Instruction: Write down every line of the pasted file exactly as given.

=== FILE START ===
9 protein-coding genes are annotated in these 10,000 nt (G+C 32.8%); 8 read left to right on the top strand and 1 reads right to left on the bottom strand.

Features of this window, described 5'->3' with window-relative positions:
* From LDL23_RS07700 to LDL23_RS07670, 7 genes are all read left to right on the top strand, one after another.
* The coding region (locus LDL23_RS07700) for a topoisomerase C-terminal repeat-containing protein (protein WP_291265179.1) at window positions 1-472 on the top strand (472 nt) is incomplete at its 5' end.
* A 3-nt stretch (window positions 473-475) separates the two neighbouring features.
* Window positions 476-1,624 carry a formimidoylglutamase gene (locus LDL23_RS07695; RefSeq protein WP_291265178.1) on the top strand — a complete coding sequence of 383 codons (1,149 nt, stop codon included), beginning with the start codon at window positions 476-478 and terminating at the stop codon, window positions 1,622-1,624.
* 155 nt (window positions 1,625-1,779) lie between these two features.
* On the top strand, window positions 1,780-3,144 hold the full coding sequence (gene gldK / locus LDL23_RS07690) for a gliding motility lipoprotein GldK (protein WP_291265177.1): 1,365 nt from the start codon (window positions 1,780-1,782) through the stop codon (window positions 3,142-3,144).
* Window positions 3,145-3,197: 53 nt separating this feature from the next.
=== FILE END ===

9 protein-coding genes are annotated in these 10,000 nt (G+C 32.8%); 8 read left to right on the top strand and 1 reads right to left on the bottom strand.

Features of this window, described 5'->3' with window-relative positions:
* From LDL23_RS07700 to LDL23_RS07670, 7 genes are all read left to right on the top strand, one after another.
* The coding region (locus LDL23_RS07700) for a topoisomerase C-terminal repeat-containing protein (protein WP_291265179.1) at window positions 1-472 on the top strand (472 nt) is incomplete at its 5' end.
* A 3-nt stretch (window positions 473-475) separates the two neighbouring features.
* Window positions 476-1,624 carry a formimidoylglutamase gene (locus LDL23_RS07695; RefSeq protein WP_291265178.1) on the top strand — a complete coding sequence of 383 codons (1,149 nt, stop codon included), beginning with the start codon at window positions 476-478 and terminating at the stop codon, window positions 1,622-1,624.
* 155 nt (window positions 1,625-1,779) lie between these two features.
* On the top strand, window positions 1,780-3,144 hold the full coding sequence (gene gldK / locus LDL23_RS07690) for a gliding motility lipoprotein GldK (protein WP_291265177.1): 1,365 nt from the start codon (window positions 1,780-1,782) through the stop codon (window positions 3,142-3,144).
* Window positions 3,145-3,197: 53 nt separating this feature from the next.